This is the essence of Rosh Hashanah. Everything else is just commentary. And if we open ourselves to making this covenant with the One Above, Gd will take you this year to places where you could not go on your own.
Some of you think that you’ve reached your limits. That you’ve gone as far as you can go. The medical report doesn’t look good and you’ve made peace with it. You’ve been single a long time and you don’t think you’ll ever meet the right person. Or you took a leap of faith but the business, the project didn’t make it. Now you don’t see how you can accomplish your dream. But even when you think it’s impossible, this may be the year that Gd comes looking for you to show you His chesed—kindness like you’ve never seen.
Our tradition teaches that Gd has a plan for our lives and that there are set times when certain things will happen. You don’t have to give into doubt thinking, “I’m never going to get well. I’m never going to accomplish my dream, never going to get married.” No those moments of Gd’s chesed, His kindnesses, are already established in your future. If you’ll just keep doing your best to live a Jewish life—maybe even do one or 2 mitzvot more than you’ve done last year—you may suddenly come into one of your set times this New Year.
I have been fortunate in that during the course of my life Gd has sent special mentors to help me and to teach me. One of those mentors is Rabbi Mordecai Goldstein of the Diaspora Yeshiva on Mt. Zion in the Old City of Jerusalem. I remember once he was making a wedding for his daughter. He had booked a hotel in Jerusalem and sent out invitations to hundreds of people and scholars. However, since his institutions were always scraping for money, he had no idea how he was going to pay for the wedding. But this holy man had such faith!
The week before the wedding he kept a stiff upper lip and seemingly out of the blue, someone knocked on the door of his office. He had been going through one of the small museums Rabbi Goldstein had on Mt. Zion—this one with artifacts from the time of the Crusaders who had built those ancient buildings 800 years ago. He offered to buy the artifact. Rabbi Goldstein didn’t think it was worth very much but he asked the man how much he was willing to pay. The man said, “$25,000.” Precisely the cost of the wedding!
Now you don’t have to be such a holy man like Rabbi Goldstein to have this kind of experience. I read about a couple who had lost both lost their jobs. They were about to lose their house. They started selling off their possessions. They got so desperate they put everything they had on eBay with pictures. Somehow word got out that the reason they were selling was that they were trying to pay their mortgage and save their house. A woman in another state bid $20,000 and her bid, by far, was the highest. When they went to make arrangements to have the furniture shipped, the woman said, “I don’t want your furniture. This is a gift so you can keep your house.” They had never met this woman, never seen her and never talked to her before. That was such a chesed moment.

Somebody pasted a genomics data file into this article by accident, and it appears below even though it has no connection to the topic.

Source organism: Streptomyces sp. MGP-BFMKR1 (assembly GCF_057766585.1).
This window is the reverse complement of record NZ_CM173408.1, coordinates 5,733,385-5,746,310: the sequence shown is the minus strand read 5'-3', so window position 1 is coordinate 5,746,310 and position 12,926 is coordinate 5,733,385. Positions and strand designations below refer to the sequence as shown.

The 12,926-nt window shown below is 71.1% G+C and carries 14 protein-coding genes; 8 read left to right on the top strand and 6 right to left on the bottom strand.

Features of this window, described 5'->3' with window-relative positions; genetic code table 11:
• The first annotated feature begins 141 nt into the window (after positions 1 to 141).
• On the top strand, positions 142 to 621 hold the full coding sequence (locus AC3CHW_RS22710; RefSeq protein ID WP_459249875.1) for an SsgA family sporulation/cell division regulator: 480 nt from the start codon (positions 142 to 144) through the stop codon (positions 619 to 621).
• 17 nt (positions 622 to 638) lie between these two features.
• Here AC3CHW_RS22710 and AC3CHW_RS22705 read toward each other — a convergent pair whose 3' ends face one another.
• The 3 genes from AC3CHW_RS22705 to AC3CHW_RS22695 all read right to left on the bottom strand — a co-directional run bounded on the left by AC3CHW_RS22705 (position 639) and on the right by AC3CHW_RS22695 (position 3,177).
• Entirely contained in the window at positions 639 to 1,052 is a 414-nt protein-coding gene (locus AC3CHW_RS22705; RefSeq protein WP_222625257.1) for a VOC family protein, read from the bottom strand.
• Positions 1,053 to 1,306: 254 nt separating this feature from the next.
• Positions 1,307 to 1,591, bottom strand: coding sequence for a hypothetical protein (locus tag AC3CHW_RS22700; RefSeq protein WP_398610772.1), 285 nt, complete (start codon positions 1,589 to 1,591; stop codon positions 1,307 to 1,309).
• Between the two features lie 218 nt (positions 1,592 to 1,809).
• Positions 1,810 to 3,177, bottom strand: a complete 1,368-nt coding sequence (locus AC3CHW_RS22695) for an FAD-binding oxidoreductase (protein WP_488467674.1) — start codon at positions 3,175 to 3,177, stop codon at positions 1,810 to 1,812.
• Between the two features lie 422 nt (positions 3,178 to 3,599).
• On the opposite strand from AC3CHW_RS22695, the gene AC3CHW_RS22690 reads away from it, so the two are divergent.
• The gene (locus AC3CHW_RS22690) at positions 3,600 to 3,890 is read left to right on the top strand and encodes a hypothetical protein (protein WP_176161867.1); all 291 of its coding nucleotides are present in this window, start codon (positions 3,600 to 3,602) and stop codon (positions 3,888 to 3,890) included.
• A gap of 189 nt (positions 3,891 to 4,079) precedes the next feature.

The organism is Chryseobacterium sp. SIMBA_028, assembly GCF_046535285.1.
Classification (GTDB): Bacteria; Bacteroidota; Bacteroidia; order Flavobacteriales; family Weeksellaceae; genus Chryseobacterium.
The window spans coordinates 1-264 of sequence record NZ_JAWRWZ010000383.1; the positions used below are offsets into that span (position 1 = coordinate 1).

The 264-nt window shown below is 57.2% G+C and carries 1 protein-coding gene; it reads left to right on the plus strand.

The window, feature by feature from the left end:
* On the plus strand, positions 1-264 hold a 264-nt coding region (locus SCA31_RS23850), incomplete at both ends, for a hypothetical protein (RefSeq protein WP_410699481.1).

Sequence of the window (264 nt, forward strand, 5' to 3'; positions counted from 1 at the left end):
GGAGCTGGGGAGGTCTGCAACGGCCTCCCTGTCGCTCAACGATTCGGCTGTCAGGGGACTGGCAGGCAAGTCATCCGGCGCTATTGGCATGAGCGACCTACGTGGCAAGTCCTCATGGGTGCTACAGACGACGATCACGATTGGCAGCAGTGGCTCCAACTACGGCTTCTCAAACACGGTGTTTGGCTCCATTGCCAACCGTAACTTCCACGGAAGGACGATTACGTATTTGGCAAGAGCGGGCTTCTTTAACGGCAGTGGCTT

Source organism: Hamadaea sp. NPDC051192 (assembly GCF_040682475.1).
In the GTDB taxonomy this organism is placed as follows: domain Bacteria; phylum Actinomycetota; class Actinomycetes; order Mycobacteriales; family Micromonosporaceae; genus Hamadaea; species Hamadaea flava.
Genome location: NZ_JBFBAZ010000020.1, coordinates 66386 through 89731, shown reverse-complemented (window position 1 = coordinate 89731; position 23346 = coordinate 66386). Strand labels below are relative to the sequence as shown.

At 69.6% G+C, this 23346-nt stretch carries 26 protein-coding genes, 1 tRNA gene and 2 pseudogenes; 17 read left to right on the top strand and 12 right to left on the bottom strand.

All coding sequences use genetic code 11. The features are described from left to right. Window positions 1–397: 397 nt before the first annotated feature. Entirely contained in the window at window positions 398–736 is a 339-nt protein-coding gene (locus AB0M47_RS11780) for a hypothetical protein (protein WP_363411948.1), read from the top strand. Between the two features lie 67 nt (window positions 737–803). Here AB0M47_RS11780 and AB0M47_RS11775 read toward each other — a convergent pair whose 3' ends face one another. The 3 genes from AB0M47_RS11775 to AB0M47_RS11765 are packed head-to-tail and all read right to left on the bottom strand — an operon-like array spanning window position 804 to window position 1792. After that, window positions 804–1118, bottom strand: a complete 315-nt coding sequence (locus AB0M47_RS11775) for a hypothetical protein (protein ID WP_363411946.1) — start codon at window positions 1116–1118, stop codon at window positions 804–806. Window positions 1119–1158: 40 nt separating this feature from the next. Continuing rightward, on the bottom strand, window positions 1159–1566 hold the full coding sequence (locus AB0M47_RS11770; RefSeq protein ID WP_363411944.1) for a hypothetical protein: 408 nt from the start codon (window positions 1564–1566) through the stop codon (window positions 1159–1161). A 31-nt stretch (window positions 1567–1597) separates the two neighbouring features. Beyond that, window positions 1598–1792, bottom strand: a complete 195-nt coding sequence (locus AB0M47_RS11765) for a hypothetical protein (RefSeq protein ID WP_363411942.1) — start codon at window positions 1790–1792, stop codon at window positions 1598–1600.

You may be facing situations where you don’t know how it’s going to turn out, how you could accomplish your dreams. That’s ok, Gd has it figured out. Remember this well and life will be much easier for you. You don’t write the script of your life, you just play your part! (Repeat) In our individual scripts Gd has already lined up the right people, the right opportunities and the right solutions to our problems. Just like with Rabbi Goldstein and this couple, at the right time you’re going to come in to your moment of chesed—Gd’s kindness.
We believe that a good deal, if not all, of what will transpire during the coming year—both on a personal level and on a national level—is determined by Gd in the period from today till Yom Kippur. The prophet Isaiah (55:6) teaches: Dirshu Hashem b’himatzo, karuhu biyoto karov, “Seek out Gd when He is to be found, call out to Him when he is near.” Gd is nearer and more receptive now than at any other time of the year and our prayers, therefore, can be so much more effective. So I urge you to take advantage of this and ask Gd now for help in every area of your lives that needs improving. This is also the time to be on our best behavior as a Jews—doing more than we’ve done to come closer to Gd. And who knows, after 10 days of living like this you just may find it worthwhile to always be on your best behavior as a Jew.
Each one of us has certain expectations about our lives. Maybe it’s to get out of debt or to be healthy again, to meet the right person or to start our own business or career. But we don’t see any sign that it’s happening. No matter what we do, nothing seems to change. The mistake we make too often is that we start to talk ourselves out of it saying: “I don’t think I can get out of debt; business is too slow; I can never accomplish my dreams; I’m too old; I missed my opportunity.”